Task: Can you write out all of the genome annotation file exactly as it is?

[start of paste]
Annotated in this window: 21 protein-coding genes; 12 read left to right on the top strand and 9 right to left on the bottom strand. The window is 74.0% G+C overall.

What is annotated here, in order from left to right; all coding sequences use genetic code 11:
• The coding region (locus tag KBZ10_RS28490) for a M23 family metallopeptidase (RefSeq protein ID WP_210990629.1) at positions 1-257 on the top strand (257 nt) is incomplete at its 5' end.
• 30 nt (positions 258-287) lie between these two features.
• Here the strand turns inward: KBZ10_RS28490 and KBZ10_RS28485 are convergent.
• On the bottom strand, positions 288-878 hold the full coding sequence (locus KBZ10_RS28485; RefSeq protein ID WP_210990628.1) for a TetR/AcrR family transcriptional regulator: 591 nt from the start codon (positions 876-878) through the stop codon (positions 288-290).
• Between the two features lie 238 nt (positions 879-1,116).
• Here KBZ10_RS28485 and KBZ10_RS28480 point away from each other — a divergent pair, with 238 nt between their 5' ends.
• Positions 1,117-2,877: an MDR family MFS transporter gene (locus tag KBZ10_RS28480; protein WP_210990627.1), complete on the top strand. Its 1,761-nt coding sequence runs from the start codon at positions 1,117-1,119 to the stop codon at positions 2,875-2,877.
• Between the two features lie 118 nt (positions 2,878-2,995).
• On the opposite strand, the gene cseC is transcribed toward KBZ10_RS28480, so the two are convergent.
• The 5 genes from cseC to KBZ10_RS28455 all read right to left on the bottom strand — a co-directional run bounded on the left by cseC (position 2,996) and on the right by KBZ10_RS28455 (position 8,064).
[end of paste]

Annotated in this window: 21 protein-coding genes; 12 read left to right on the top strand and 9 right to left on the bottom strand. The window is 74.0% G+C overall.

What is annotated here, in order from left to right; all coding sequences use genetic code 11:
• The coding region (locus tag KBZ10_RS28490) for a M23 family metallopeptidase (RefSeq protein ID WP_210990629.1) at positions 1-257 on the top strand (257 nt) is incomplete at its 5' end.
• 30 nt (positions 258-287) lie between these two features.
• Here the strand turns inward: KBZ10_RS28490 and KBZ10_RS28485 are convergent.
• On the bottom strand, positions 288-878 hold the full coding sequence (locus KBZ10_RS28485; RefSeq protein ID WP_210990628.1) for a TetR/AcrR family transcriptional regulator: 591 nt from the start codon (positions 876-878) through the stop codon (positions 288-290).
• Between the two features lie 238 nt (positions 879-1,116).
• Here KBZ10_RS28485 and KBZ10_RS28480 point away from each other — a divergent pair, with 238 nt between their 5' ends.
• Positions 1,117-2,877: an MDR family MFS transporter gene (locus tag KBZ10_RS28480; protein WP_210990627.1), complete on the top strand. Its 1,761-nt coding sequence runs from the start codon at positions 1,117-1,119 to the stop codon at positions 2,875-2,877.
• Between the two features lie 118 nt (positions 2,878-2,995).
• On the opposite strand, the gene cseC is transcribed toward KBZ10_RS28480, so the two are convergent.
• The 5 genes from cseC to KBZ10_RS28455 all read right to left on the bottom strand — a co-directional run bounded on the left by cseC (position 2,996) and on the right by KBZ10_RS28455 (position 8,064).